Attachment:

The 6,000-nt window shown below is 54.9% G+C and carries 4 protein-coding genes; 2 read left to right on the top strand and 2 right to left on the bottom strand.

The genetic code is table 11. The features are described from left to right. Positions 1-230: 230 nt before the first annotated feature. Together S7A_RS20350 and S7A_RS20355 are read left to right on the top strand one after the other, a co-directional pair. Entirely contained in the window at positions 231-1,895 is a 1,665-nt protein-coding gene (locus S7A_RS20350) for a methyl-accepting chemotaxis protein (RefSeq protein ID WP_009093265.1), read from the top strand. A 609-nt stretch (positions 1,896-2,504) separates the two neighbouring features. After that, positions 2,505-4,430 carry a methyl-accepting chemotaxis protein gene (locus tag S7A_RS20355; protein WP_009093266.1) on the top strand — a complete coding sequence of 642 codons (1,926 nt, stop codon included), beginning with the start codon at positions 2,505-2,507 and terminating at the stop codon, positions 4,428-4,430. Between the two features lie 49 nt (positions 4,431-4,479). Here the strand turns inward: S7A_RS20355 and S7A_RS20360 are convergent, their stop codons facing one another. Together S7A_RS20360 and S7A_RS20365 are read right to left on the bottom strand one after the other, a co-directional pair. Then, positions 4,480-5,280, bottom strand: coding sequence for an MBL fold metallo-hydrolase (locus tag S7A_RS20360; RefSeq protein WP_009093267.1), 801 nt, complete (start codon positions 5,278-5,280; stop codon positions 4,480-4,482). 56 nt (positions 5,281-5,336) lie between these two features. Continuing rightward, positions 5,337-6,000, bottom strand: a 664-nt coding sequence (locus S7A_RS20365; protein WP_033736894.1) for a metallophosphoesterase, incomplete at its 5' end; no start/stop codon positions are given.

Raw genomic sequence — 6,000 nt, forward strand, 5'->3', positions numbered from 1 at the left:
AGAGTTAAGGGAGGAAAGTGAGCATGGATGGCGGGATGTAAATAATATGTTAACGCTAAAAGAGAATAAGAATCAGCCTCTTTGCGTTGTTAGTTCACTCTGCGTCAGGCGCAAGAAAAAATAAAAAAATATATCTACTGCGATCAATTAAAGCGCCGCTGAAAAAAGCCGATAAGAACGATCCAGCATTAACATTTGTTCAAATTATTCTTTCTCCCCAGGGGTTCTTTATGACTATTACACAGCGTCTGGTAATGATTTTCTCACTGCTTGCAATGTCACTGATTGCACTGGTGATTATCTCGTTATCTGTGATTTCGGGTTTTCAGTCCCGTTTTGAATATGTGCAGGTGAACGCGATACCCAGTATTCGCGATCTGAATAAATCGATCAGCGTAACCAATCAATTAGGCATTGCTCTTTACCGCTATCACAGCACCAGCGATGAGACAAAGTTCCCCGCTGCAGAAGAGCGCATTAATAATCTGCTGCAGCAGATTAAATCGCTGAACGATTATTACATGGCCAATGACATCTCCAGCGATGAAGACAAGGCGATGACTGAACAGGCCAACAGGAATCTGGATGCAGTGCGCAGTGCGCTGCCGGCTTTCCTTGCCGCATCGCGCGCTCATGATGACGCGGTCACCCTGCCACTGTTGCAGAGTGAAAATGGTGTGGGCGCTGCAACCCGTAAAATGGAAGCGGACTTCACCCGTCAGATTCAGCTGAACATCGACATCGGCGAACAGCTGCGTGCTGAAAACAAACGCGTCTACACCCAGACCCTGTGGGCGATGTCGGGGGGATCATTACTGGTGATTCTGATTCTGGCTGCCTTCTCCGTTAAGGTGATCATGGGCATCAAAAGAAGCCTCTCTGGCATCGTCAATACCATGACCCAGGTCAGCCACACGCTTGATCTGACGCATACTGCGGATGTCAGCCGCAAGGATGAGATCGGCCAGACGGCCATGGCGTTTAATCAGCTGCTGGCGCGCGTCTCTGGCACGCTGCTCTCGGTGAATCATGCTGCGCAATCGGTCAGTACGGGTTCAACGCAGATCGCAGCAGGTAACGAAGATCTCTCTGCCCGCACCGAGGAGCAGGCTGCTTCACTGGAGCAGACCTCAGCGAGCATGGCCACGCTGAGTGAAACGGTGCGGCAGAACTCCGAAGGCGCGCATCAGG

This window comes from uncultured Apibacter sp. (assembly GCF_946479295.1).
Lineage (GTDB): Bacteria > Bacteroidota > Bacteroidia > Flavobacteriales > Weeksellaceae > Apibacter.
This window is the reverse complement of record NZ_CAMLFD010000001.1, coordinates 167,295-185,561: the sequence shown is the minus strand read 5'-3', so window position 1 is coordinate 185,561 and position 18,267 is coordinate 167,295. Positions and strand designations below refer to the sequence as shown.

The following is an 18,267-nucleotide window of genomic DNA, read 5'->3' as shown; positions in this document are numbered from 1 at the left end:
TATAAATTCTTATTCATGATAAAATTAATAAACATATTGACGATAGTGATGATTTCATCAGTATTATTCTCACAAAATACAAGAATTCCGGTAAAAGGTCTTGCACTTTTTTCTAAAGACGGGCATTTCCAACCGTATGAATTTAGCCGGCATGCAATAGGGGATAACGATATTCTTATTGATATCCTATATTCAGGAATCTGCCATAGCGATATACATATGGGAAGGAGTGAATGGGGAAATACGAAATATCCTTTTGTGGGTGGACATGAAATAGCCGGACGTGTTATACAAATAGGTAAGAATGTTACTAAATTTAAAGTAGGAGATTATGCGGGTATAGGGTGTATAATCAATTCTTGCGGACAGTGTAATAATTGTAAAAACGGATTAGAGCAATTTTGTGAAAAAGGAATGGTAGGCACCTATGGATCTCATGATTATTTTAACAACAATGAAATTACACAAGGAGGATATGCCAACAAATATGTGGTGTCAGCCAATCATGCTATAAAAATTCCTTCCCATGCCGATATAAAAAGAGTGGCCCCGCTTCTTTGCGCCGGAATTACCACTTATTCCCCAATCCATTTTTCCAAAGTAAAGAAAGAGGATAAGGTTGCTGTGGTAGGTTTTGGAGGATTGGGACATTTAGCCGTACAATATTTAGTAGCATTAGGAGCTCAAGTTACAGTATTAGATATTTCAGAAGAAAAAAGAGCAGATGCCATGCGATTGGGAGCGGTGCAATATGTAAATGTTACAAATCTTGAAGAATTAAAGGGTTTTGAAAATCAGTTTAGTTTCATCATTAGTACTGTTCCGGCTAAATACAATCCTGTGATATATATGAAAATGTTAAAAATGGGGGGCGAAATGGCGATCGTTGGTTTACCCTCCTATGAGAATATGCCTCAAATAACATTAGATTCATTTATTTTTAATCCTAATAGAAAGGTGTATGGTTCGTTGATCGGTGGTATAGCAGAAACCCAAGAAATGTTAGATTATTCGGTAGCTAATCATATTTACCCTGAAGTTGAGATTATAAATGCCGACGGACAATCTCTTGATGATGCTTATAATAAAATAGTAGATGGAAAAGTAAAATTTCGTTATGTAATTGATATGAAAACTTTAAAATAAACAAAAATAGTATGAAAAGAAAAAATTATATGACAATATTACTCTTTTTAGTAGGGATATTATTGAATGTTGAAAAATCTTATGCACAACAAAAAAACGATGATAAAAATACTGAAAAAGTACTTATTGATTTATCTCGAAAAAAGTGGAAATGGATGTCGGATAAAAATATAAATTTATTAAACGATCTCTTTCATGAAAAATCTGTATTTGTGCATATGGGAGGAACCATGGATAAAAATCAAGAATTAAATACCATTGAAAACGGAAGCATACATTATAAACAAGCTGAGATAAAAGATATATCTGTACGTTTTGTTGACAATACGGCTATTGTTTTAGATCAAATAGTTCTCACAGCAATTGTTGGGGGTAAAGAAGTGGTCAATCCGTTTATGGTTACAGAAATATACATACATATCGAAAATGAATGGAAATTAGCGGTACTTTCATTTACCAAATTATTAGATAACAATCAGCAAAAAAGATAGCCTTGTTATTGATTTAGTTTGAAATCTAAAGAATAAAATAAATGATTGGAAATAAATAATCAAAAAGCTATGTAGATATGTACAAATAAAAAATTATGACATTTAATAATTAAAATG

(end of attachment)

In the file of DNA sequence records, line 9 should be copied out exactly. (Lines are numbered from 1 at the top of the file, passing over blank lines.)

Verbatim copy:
TATAAATTCTTATTCATGATAAAATTAATAAACATATTGACGATAGTGATGATTTCATCAGTATTATTCTCACAAAATACAAGAATTCCGGTAAAAGGTCTTGCACTTTTTTCTAAAGACGGGCATTTCCAACCGTATGAATTTAGCCGGCATGCAATAGGGGATAACGATATTCTTATTGATATCCTATATTCAGGAATCTGCCATAGCGATATACATATGGGAAGGAGTGAATGGGGAAATACGAAATATCCTTTTGTGGGTGGACATGAAATAGCCGGACGTGTTATACAAATAGGTAAGAATGTTACTAAATTTAAAGTAGGAGATTATGCGGGTATAGGGTGTATAATCAATTCTTGCGGACAGTGTAATAATTGTAAAAACGGATTAGAGCAATTTTGTGAAAAAGGAATGGTAGGCACCTATGGATCTCATGATTATTTTAACAACAATGAAATTACACAAGGAGGATATGCCAACAAATATGTGGTGTCAGCCAATCATGCTATAAAAATTCCTTCCCATGCCGATATAAAAAGAGTGGCCCCGCTTCTTTGCGCCGGAATTACCACTTATTCCCCAATCCATTTTTCCAAAGTAAAGAAAGAGGATAAGGTTGCTGTGGTAGGTTTTGGAGGATTGGGACATTTAGCCGTACAATATTTAGTAGCATTAGGAGCTCAAGTTACAGTATTAGATATTTCAGAAGAAAAAAGAGCAGATGCCATGCGATTGGGAGCGGTGCAATATGTAAATGTTACAAATCTTGAAGAATTAAAGGGTTTTGAAAATCAGTTTAGTTTCATCATTAGTACTGTTCCGGCTAAATACAATCCTGTGATATATATGAAAATGTTAAAAATGGGGGGCGAAATGGCGATCGTTGGTTTACCCTCCTATGAGAATATGCCTCAAATAACATTAGATTCATTTATTTTTAATCCTAATAGAAAGGTGTATGGTTCGTTGATCGGTGGTATAGCAGAAACCCAAGAAATGTTAGATTATTCGGTAGCTAATCATATTTACCCTGAAGTTGAGATTATAAATGCCGACGGACAATCTCTTGATGATGCTTATAATAAAATAGTAGATGGAAAAGTAAAATTTCGTTATGTAATTGATATGAAAACTTTAAAATAAACAAAAATAGTATGAAAAGAAAAAATTATATGACAATATTACTCTTTTTAGTAGGGATATTATTGAATGTTGAAAAATCTTATGCACAACAAAAAAACGATGATAAAAATACTGAAAAAGTACTTATTGATTTATCTCGAAAAAAGTGGAAATGGATGTCGGATAAAAATATAAATTTATTAAACGATCTCTTTCATGAAAAATCTGTATTTGTGCATATGGGAGGAACCATGGATAAAAATCAAGAATTAAATACCATTGAAAACGGAAGCATACATTATAAACAAGCTGAGATAAAAGATATATCTGTACGTTTTGTTGACAATACGGCTATTGTTTTAGATCAAATAGTTCTCACAGCAATTGTTGGGGGTAAAGAAGTGGTCAATCCGTTTATGGTTACAGAAATATACATACATATCGAAAATGAATGGAAATTAGCGGTACTTTCATTTACCAAATTATTAGATAACAATCAGCAAAAAAGATAGCCTTGTTATTGATTTAGTTTGAAATCTAAAGAATAAAATAAATGATTGGAAATAAATAATCAAAAAGCTATGTAGATATGTACAAATAAAAAATTATGACATTTAATAATTAAAATG